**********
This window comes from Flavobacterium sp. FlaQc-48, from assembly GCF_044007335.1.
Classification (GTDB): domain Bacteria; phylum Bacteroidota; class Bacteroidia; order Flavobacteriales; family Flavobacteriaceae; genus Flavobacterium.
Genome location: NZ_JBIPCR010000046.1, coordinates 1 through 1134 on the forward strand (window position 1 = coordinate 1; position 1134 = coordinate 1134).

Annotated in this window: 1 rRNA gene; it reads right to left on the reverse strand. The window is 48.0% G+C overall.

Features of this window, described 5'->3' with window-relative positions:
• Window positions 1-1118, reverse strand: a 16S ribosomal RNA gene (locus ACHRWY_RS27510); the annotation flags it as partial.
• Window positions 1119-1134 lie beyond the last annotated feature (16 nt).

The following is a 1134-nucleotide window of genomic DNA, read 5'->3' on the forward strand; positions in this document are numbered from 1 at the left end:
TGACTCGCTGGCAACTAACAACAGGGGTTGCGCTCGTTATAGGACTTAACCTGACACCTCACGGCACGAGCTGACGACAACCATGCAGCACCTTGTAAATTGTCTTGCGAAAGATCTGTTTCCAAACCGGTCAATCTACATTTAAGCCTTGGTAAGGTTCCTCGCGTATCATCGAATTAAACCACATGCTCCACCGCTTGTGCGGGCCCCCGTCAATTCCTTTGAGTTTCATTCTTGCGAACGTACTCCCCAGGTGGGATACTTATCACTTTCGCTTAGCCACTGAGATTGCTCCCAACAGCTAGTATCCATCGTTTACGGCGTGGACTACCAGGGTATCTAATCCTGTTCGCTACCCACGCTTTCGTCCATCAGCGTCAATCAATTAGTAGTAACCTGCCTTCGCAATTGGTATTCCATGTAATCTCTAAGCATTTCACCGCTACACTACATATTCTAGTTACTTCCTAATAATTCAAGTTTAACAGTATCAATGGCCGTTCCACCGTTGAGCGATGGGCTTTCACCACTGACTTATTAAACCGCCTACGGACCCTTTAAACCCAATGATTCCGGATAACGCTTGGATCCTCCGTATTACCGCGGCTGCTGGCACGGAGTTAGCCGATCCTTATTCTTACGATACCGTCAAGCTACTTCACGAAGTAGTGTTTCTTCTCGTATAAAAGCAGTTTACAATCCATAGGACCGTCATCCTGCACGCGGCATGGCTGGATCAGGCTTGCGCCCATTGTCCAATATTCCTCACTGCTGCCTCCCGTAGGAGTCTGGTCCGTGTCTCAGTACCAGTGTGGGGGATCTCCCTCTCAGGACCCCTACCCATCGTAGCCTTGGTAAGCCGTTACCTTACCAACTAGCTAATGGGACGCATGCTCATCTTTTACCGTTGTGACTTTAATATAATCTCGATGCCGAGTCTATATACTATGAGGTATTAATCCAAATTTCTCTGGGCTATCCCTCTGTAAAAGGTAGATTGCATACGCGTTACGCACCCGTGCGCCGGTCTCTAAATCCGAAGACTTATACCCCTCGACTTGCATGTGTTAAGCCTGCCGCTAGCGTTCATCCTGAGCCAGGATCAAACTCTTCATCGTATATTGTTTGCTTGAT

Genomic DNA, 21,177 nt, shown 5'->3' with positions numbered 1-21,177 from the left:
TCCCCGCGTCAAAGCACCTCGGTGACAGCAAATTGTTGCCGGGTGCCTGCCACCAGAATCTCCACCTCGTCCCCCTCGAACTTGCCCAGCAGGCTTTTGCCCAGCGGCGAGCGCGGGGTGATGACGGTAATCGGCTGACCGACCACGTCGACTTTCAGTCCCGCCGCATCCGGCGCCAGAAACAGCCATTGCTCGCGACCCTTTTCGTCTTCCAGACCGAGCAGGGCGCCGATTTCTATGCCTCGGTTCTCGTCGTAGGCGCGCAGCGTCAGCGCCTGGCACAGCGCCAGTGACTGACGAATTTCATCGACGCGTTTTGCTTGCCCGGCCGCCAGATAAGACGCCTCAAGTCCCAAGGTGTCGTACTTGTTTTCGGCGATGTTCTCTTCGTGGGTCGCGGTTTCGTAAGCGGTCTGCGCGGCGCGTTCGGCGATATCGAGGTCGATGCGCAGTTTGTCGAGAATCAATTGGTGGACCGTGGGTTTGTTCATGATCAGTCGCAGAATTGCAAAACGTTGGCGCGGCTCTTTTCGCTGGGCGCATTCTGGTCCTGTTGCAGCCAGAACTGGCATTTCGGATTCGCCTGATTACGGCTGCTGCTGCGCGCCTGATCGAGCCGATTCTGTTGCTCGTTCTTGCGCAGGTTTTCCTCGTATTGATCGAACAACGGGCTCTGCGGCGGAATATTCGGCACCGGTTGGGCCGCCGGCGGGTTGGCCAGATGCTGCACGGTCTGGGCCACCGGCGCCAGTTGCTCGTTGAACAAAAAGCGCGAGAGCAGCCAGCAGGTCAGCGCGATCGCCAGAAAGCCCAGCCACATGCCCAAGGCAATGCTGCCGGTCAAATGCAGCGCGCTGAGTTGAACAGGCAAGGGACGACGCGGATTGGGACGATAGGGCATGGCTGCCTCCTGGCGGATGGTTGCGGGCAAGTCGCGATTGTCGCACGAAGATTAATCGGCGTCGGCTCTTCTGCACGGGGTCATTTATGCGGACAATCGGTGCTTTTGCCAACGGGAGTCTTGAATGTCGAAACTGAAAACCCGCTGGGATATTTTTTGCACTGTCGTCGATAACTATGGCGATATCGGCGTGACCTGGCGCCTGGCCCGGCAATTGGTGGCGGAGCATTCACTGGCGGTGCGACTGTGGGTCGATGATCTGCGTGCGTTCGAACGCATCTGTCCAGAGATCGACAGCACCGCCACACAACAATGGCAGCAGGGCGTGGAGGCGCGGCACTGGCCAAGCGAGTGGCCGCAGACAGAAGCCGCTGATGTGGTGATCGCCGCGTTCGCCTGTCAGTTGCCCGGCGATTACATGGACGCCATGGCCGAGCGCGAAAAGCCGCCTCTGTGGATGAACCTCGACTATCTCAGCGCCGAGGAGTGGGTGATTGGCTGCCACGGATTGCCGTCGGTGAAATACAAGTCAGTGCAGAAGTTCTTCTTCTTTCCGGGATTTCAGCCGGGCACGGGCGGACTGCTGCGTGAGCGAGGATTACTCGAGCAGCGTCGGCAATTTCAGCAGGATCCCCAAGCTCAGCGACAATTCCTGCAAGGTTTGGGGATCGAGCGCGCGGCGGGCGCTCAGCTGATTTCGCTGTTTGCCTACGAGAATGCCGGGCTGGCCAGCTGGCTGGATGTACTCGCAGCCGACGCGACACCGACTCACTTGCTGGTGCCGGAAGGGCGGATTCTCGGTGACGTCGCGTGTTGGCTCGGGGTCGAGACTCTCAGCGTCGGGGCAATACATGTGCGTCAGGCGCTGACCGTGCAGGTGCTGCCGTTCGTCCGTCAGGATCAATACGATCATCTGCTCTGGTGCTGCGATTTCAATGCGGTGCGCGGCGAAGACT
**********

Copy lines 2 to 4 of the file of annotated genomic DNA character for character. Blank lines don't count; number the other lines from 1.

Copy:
Classification (GTDB): domain Bacteria; phylum Bacteroidota; class Bacteroidia; order Flavobacteriales; family Flavobacteriaceae; genus Flavobacterium.
Genome location: NZ_JBIPCR010000046.1, coordinates 1 through 1134 on the forward strand (window position 1 = coordinate 1; position 1134 = coordinate 1134).

Annotated in this window: 1 rRNA gene; it reads right to left on the reverse strand. The window is 48.0% G+C overall.